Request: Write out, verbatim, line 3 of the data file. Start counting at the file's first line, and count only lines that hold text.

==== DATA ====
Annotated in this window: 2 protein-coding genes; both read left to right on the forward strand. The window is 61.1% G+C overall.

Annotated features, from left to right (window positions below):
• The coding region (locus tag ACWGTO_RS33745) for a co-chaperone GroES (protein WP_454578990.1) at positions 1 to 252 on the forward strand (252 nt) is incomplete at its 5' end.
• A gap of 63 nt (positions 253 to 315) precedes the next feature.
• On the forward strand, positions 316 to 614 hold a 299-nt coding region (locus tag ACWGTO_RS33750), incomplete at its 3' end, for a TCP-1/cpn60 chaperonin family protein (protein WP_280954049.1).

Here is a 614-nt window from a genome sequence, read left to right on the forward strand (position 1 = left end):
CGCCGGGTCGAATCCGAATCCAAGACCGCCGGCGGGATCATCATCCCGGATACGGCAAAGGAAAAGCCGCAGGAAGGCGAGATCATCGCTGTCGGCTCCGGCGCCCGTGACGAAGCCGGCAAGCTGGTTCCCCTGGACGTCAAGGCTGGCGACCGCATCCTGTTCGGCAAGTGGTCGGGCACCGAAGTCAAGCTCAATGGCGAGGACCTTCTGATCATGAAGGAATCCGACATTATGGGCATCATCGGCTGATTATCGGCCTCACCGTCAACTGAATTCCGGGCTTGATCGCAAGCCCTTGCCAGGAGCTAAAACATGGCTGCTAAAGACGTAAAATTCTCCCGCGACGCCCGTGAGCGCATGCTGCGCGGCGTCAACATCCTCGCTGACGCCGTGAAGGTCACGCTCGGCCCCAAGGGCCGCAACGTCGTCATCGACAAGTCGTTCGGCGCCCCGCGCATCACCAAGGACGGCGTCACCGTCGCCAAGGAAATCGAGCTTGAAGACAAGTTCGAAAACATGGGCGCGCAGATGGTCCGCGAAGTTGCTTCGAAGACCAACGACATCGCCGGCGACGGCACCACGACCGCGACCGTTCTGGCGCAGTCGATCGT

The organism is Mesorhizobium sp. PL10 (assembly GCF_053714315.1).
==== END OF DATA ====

• The coding region (locus tag ACWGTO_RS33745) for a co-chaperone GroES (protein WP_454578990.1) at positions 1 to 252 on the forward strand (252 nt) is incomplete at its 5' end.